Combating Labour Shortages With Technology

One of the most pressing issues facing the Canadian resource and mining sector is an ongoing skilled labour shortage, something that’s expected to get worse as baby boomers continue retiring. It’s estimated that the Canadian resource and mining sector will lose one third of its workforce by 2020, leaving a major gap for mining companies.

The lack of employable talent is in many ways a direct result of universities closing a number of resource engineering programs across Canada in the 1980s and 1990s. While many programs have recently been reintroduced, it does little to quell the fact that within Generation X, there is a disproportionate loss of skilled labour candidates.

As the Canadian Mining Journal highlights, the majority of the resource industry employees are over 50 and under 35. “The rather small contingent of Generation Xers is largely due to the fact that the mining industry was going through a protracted downturn during the time when most of that group was graduating,” writes resource sector HR specialist Mary Murray.

The lack of labour between the ages of 35 and 50 is causing strain throughout the industry. Murray worries the trend could be repeated among the youngest Millennials, if a concerted effort isn’t adopted to entice students to study resource engineering.

The resource sector is a crucial element of the Canadian economy, with 20 percent of the country’s GDP arising from mining. Over the next ten years, the federal government has forecasted that projects in the natural resource sector will bring in more than $700 billion worth of investments. That proves a robust resource and the mining sector is crucial for Canada’s long-term growth strategies.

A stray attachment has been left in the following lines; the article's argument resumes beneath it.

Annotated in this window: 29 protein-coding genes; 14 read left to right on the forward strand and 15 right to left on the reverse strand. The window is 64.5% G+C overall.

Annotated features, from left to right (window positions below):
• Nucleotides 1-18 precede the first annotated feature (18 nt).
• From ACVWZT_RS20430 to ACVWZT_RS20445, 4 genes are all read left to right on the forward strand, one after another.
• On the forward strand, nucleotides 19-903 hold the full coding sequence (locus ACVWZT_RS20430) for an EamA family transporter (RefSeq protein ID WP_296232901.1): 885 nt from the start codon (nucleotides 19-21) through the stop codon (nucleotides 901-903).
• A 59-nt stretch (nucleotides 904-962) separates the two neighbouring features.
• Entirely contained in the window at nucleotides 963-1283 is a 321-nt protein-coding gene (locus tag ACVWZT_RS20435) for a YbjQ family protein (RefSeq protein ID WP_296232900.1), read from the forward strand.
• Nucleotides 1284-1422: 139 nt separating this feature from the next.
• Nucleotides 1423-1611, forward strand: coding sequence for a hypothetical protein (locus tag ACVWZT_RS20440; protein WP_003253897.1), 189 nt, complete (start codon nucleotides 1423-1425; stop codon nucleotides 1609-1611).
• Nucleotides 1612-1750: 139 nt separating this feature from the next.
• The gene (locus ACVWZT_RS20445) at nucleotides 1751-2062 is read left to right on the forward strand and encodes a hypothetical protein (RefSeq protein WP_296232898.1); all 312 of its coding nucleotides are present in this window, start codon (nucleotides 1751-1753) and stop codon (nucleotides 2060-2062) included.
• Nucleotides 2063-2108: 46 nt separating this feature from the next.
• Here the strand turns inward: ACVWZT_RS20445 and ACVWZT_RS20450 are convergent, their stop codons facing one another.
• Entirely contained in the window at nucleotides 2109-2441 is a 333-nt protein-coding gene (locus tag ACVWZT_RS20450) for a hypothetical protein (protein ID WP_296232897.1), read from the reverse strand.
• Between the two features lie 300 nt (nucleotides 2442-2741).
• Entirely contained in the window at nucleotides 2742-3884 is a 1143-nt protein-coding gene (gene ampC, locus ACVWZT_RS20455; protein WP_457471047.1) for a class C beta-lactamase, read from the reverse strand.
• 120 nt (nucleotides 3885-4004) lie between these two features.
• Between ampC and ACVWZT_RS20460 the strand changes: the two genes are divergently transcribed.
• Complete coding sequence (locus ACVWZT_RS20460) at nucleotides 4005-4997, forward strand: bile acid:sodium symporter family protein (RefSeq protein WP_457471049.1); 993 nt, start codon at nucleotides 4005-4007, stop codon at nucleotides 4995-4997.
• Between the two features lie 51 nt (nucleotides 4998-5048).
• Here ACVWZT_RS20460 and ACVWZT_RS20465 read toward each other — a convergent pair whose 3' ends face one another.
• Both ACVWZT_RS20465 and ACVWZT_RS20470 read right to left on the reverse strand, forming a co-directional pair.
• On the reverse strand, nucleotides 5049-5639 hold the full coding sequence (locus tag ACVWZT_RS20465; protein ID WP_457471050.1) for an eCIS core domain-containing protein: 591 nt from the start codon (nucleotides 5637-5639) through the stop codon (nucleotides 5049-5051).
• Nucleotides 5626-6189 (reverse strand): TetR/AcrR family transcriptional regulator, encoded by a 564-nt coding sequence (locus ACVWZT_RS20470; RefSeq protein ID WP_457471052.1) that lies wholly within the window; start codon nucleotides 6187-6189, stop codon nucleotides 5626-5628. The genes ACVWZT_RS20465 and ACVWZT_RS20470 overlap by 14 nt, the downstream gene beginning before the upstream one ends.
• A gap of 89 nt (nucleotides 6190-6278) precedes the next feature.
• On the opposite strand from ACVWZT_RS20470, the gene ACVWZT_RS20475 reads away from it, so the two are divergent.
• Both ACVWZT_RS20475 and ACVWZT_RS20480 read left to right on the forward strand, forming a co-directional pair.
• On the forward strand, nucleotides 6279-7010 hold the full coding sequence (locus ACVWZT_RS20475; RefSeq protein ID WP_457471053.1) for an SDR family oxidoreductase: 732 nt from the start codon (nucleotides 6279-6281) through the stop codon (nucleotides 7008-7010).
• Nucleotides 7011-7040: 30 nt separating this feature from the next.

While there has been a 56 percent increase in enrollment in mining and minerals engineering programs, there is still a shortage of metallurgy and metallurgical engineering programs. In order to offset the skilled labour shortage, resource companies are going to be looking for tech innovations that can offer solutions to the growing problem.

By adopting emerging technologies, the mining and resource industry can have better control over testing and drilling. Technology also offers less invasive ways to test for precious metals and resources. This can enhance sustainability, while also driving down costs from superfluous drilling.

Technology has come a long way since I began working in mining and I have seen first-hand how advancements can boost production and operational efficiency.

In order to sustain economic growth, Canada needs the mining and resource industry and that means embracing technological integration. If Canada is to remain competitive in the world resource market, these issues need to be addressed sooner than later.